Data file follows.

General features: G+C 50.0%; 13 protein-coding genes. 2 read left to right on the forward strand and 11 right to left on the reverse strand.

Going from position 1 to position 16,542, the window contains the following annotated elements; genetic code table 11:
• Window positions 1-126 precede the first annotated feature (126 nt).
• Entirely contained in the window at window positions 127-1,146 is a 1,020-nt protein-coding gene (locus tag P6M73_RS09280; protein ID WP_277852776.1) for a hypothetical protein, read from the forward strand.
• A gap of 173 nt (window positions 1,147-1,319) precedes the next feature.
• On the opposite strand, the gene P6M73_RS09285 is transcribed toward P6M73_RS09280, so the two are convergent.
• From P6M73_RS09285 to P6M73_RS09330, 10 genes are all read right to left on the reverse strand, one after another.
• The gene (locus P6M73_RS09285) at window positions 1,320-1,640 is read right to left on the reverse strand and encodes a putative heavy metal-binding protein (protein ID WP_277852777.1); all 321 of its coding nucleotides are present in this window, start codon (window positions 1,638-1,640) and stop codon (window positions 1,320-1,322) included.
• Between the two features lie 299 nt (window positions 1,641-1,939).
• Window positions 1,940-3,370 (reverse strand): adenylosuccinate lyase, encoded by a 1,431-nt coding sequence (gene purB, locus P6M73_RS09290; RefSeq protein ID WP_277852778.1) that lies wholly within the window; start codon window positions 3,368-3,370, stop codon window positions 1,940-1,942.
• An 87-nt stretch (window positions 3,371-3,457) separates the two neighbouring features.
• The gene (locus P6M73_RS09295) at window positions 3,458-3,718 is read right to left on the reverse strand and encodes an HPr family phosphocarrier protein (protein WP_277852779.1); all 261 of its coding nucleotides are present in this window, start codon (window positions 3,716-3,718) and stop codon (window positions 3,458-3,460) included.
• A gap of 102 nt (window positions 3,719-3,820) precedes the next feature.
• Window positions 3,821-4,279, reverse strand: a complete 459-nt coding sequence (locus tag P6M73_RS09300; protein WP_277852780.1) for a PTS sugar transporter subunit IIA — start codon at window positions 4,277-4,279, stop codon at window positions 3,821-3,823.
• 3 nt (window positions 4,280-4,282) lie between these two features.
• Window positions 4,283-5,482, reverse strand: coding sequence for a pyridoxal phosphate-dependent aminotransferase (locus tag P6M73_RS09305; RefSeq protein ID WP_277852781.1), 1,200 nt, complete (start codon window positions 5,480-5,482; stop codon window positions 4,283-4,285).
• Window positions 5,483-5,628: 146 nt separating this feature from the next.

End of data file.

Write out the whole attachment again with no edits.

General features: G+C 50.0%; 13 protein-coding genes. 2 read left to right on the forward strand and 11 right to left on the reverse strand.

Going from position 1 to position 16,542, the window contains the following annotated elements; genetic code table 11:
• Window positions 1-126 precede the first annotated feature (126 nt).
• Entirely contained in the window at window positions 127-1,146 is a 1,020-nt protein-coding gene (locus tag P6M73_RS09280; protein ID WP_277852776.1) for a hypothetical protein, read from the forward strand.
• A gap of 173 nt (window positions 1,147-1,319) precedes the next feature.
• On the opposite strand, the gene P6M73_RS09285 is transcribed toward P6M73_RS09280, so the two are convergent.
• From P6M73_RS09285 to P6M73_RS09330, 10 genes are all read right to left on the reverse strand, one after another.
• The gene (locus P6M73_RS09285) at window positions 1,320-1,640 is read right to left on the reverse strand and encodes a putative heavy metal-binding protein (protein ID WP_277852777.1); all 321 of its coding nucleotides are present in this window, start codon (window positions 1,638-1,640) and stop codon (window positions 1,320-1,322) included.
• Between the two features lie 299 nt (window positions 1,641-1,939).
• Window positions 1,940-3,370 (reverse strand): adenylosuccinate lyase, encoded by a 1,431-nt coding sequence (gene purB, locus P6M73_RS09290; RefSeq protein ID WP_277852778.1) that lies wholly within the window; start codon window positions 3,368-3,370, stop codon window positions 1,940-1,942.
• An 87-nt stretch (window positions 3,371-3,457) separates the two neighbouring features.
• The gene (locus P6M73_RS09295) at window positions 3,458-3,718 is read right to left on the reverse strand and encodes an HPr family phosphocarrier protein (protein WP_277852779.1); all 261 of its coding nucleotides are present in this window, start codon (window positions 3,716-3,718) and stop codon (window positions 3,458-3,460) included.
• A gap of 102 nt (window positions 3,719-3,820) precedes the next feature.
• Window positions 3,821-4,279, reverse strand: a complete 459-nt coding sequence (locus tag P6M73_RS09300; protein WP_277852780.1) for a PTS sugar transporter subunit IIA — start codon at window positions 4,277-4,279, stop codon at window positions 3,821-3,823.
• 3 nt (window positions 4,280-4,282) lie between these two features.
• Window positions 4,283-5,482, reverse strand: coding sequence for a pyridoxal phosphate-dependent aminotransferase (locus tag P6M73_RS09305; RefSeq protein ID WP_277852781.1), 1,200 nt, complete (start codon window positions 5,480-5,482; stop codon window positions 4,283-4,285).
• Window positions 5,483-5,628: 146 nt separating this feature from the next.